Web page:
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Angelina Jolie shares how her children were 'misdiagnosed' due to their skin: 'Embrace new solutions'

Jolie shared medical research and training centers focus on white skin, which is why professionals 'often miss injuries depending on race, ethnicity.'

Angelina Jolie shares how her children were 'misdiagnosed' due to their skin: 'Embrace new solutions'
Image Source: Shiloh Jolie-Pitt, Zahara Jolie-Pitt, Angelina Jolie, Vivienne Jolie-Pitt, Maddox Jolie-Pitt and Knox Jolie-Pitt attending the screening of Marvel Studios' on October 27, 2021 in London, England — Getty Images | Gareth Cattermole

Angelina Jolie is addressing racial inequities in the world of medical care. The 48-year-old actress and humanitarian published an op-ed for the American Journal of Nursing on July 5. Not only did she criticize the "prioritization of white skin in medicine" as an advocate against domestic violence she also detailed new technology that allows for bruising to be seen on darker skin tones. The "Wanted" star said she visited forensic nurse Katherine N. Scafide to see “the simple, portable device” that directs “alternate light” on the skin.



 

The mother-of-six noted how medical research, imagery and training centers focus on white skin and as a result, medical professionals “often miss injuries depending on race and ethnicity.” She also spoke of her own experience seeing her “children of color be misdiagnosed” due to their skin tone. "As the mother of children of multiple races, I have seen my children of color be misdiagnosed, at times in ways that endangered their health," she shared.

Zahara Jolie-Pitt, Angelina Jolie, and Maddox Jolie-Pitt attend the Japan premiere of 'Maleficent: Mistress of Evil' on October 03, 2019 in Tokyo, Japan. (Photo by Christopher Jue/Getty Images for Disney)
Image Source: Zahara Jolie-Pitt, Angelina Jolie, and Maddox Jolie-Pitt attend the Japan premiere of 'Maleficent: Mistress of Evil' on October 03, 2019 in Tokyo, Japan — Getty Images | Christopher Jue

Jolie shared that her 18-year-old daughter Zahara, who is from Ethiopia, had a medical procedure where she was told to look if "she turns pink near her incisions" to check for improper healing. “I stood looking blankly at her, not sure she understood what was wrong with what she had said. When she left the room, I had a talk with my daughter, both of us knowing that we would have to look for signs of infection based on our own knowledge, not what the nurse had said, despite her undoubted good intentions,” the "Unbroken" filmmaker wrote.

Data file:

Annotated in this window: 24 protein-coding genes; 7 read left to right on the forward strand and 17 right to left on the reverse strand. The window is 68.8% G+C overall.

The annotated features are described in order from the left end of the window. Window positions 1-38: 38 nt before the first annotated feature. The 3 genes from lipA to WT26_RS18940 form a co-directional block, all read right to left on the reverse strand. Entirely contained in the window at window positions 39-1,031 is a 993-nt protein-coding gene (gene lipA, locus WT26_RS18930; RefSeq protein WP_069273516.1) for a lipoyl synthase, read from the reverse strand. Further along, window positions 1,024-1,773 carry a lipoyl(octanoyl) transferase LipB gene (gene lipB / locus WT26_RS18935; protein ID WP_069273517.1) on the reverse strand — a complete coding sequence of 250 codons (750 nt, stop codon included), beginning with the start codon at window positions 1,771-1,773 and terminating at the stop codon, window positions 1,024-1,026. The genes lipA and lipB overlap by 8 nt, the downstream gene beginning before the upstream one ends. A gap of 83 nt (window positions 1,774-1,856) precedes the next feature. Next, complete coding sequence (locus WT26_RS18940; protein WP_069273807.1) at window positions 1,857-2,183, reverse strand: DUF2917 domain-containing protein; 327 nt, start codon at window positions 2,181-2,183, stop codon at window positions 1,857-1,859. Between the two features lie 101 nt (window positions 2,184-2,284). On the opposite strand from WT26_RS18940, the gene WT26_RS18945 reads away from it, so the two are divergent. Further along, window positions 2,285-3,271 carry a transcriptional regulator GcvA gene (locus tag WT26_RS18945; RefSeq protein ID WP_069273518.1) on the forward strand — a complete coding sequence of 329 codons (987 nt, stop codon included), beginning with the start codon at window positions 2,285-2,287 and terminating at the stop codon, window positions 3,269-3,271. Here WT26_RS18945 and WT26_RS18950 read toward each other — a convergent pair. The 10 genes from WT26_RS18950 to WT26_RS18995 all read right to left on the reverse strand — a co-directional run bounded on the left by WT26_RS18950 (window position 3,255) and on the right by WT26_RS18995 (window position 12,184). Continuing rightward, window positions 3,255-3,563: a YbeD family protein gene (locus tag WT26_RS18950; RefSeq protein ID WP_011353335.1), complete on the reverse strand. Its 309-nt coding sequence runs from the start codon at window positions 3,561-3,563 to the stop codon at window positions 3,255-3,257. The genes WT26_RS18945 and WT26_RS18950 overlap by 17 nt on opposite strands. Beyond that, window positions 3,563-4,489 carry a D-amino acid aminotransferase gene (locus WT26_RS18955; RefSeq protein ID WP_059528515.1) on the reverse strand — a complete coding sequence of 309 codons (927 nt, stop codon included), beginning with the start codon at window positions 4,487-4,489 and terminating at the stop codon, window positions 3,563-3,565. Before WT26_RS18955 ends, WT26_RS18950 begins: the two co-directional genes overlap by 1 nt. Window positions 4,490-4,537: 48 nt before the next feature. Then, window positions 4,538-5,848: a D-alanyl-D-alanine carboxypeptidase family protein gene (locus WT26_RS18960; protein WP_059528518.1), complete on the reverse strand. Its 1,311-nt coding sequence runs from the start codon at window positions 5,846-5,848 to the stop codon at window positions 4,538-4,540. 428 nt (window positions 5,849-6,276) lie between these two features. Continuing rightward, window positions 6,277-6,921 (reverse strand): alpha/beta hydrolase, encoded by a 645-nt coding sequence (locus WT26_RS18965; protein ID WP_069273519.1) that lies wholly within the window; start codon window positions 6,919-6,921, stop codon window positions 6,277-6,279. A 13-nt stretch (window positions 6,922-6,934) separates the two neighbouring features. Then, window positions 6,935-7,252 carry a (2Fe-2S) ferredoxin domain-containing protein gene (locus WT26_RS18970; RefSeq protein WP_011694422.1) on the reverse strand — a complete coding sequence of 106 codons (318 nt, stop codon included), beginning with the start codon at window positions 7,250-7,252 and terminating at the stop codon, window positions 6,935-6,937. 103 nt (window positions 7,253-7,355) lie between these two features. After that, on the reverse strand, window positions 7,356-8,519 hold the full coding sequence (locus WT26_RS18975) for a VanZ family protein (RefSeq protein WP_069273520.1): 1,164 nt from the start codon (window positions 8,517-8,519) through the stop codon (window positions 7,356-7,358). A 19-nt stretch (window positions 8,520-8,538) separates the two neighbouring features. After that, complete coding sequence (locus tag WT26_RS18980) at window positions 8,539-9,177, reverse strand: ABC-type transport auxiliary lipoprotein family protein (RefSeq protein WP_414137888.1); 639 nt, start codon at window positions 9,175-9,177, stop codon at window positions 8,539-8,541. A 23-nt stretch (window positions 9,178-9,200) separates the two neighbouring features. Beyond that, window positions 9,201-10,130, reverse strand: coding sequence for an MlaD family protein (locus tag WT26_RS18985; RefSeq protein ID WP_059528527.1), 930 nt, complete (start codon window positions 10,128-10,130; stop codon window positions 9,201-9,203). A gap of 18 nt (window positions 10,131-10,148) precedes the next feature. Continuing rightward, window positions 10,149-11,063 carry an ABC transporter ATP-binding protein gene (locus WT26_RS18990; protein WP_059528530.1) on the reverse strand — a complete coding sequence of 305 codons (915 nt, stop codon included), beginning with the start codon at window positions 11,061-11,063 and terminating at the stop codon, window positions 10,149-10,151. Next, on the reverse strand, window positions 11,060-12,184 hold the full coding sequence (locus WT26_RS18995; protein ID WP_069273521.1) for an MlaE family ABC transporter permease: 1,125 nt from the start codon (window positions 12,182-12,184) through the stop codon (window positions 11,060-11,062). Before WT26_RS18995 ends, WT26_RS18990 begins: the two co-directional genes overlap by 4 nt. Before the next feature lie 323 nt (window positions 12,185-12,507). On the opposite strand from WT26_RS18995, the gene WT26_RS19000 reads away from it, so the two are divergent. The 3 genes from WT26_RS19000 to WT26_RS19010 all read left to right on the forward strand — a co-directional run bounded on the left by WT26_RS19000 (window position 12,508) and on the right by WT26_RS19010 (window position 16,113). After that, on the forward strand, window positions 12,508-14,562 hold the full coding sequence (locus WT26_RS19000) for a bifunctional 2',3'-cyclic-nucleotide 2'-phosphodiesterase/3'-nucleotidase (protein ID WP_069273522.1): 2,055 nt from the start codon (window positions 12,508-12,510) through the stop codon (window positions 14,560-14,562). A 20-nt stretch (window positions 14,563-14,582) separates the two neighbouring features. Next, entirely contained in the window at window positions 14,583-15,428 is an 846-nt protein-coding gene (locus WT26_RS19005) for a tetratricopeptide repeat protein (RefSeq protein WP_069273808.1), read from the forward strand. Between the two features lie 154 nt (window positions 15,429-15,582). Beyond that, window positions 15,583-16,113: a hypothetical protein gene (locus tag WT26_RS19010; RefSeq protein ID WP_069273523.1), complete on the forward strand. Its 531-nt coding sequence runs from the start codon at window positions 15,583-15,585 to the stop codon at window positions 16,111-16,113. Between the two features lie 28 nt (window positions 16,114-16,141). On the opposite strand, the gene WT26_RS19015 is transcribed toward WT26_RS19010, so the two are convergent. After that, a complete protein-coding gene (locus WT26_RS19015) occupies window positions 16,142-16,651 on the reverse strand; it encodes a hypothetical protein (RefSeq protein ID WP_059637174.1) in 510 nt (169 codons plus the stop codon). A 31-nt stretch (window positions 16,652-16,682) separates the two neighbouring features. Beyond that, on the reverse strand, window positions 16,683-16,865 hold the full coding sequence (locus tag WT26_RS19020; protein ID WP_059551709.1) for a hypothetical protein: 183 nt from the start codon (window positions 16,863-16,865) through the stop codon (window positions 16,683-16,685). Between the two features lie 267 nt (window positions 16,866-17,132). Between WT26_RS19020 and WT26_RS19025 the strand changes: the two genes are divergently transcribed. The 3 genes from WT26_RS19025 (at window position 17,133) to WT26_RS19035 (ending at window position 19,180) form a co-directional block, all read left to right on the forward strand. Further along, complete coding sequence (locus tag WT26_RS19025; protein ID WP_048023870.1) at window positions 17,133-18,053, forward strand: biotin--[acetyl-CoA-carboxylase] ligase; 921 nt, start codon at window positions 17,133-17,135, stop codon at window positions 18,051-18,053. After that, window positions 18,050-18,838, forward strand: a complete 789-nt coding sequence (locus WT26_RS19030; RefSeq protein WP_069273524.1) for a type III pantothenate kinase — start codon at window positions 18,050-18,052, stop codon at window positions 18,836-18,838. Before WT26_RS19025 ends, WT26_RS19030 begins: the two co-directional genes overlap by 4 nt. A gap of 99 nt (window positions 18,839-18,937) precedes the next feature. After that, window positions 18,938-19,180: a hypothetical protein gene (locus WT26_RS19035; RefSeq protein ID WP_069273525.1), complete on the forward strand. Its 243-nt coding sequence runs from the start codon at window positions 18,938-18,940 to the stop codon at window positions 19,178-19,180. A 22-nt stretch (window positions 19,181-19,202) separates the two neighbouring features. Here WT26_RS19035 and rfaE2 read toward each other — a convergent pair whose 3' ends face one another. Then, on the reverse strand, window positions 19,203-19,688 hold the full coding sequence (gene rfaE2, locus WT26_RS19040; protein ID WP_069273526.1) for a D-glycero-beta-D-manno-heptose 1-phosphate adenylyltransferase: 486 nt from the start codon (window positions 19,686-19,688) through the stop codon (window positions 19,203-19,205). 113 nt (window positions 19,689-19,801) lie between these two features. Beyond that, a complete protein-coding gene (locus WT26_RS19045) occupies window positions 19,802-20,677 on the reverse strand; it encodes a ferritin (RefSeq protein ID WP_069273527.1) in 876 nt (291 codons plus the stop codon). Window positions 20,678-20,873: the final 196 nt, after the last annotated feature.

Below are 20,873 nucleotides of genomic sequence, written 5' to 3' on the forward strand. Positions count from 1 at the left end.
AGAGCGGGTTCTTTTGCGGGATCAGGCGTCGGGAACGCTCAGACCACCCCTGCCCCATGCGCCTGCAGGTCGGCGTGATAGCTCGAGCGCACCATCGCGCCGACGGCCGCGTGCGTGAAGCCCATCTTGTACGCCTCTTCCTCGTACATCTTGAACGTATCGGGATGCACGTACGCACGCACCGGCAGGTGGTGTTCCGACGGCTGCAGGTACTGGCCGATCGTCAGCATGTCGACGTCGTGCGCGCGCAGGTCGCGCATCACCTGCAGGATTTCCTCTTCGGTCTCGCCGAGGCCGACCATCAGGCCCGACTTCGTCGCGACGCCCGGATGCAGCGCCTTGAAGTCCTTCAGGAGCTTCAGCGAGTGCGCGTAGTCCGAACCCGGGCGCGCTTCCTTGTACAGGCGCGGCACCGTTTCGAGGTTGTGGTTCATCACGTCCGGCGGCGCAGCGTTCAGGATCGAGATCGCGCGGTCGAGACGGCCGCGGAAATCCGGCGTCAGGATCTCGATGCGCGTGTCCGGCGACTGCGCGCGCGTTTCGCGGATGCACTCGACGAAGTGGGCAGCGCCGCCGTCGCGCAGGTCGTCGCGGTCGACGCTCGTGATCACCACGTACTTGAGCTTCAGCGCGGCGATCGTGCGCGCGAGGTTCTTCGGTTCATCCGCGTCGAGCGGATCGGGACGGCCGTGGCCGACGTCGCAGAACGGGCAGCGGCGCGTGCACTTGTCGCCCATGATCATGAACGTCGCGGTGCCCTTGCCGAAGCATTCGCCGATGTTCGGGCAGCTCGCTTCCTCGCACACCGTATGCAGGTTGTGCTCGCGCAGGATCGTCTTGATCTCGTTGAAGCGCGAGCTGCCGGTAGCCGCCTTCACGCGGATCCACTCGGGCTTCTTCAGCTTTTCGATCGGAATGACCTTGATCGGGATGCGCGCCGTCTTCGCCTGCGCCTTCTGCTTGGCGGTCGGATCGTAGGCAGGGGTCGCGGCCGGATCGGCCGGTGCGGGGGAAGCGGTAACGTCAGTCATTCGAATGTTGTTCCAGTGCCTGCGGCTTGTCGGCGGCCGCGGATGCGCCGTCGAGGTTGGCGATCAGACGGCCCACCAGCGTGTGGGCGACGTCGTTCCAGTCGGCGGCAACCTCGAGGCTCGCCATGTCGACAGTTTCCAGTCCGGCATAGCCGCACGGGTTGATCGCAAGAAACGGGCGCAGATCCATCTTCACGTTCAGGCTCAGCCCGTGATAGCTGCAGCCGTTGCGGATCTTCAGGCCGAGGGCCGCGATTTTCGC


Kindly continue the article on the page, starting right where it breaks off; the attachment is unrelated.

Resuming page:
According to TODAY, Jolie adopted her eldest child, Maddox from Cambodia, where he was born, while her son Pax was born in Vietnam. Jolie also shares three biological children with ex-husband Brad Pitt, daughter Shiloh and twins Knox and Vivienne.


 
 
 
 
 
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The actress maintained that even though her family has “access to high-quality medical care, simple diagnoses are missed because of race and continued prioritization of white skin in medicine.” Jolie noted how racial disparities may particularly impact survivors of abuse. “For abuse victims, evidence of injury is often crucial for accessing legal protection and physical and mental health treatment, making the role of health care professionals critical,” the "Maleficent" actress said.

Actress Angelina Jolie hugs Zahara Marley Jolie-Pitt (L) and Shiloh Nouvel Jolie-Pitt (R) after winning award for Favorite Villain in 'Maleficent' during Nickelodeon's 28th Annual Kids' Choice Awards held at The Forum on March 28, 2015 in Inglewood, California. (Photo by Kevin Winter/Getty Images)
Image Source: Actress Angelina Jolie hugs Zahara Marley Jolie-Pitt (L) and Shiloh Nouvel Jolie-Pitt (R) after winning award for Favorite Villain in 'Maleficent' during Nickelodeon's 28th Annual Kids' Choice Awards held at The Forum on March 28, 2015 in Inglewood, California — Getty Images | Kevin Winter

“Without use of the best available technology to detect bruising, abuse survivors of color are at a significant disadvantage in having their injuries properly identified and documented, are at greater risk for further abuse, and have less of a chance of receiving justice or medical care.”

She added, “Advanced technology should be universally available as part of a push to save lives and improve legal outcomes for abuse survivors, including methods to detect and measure heat at the site of injury regardless of skin tone.” For any society, this sort of racial disparity in health care affects the outcomes for millions of people. Angelina Jolie concluded her op-ed by saying, “From technology to improving diversity and representation in medical research and training, it is past time to embrace new solutions."

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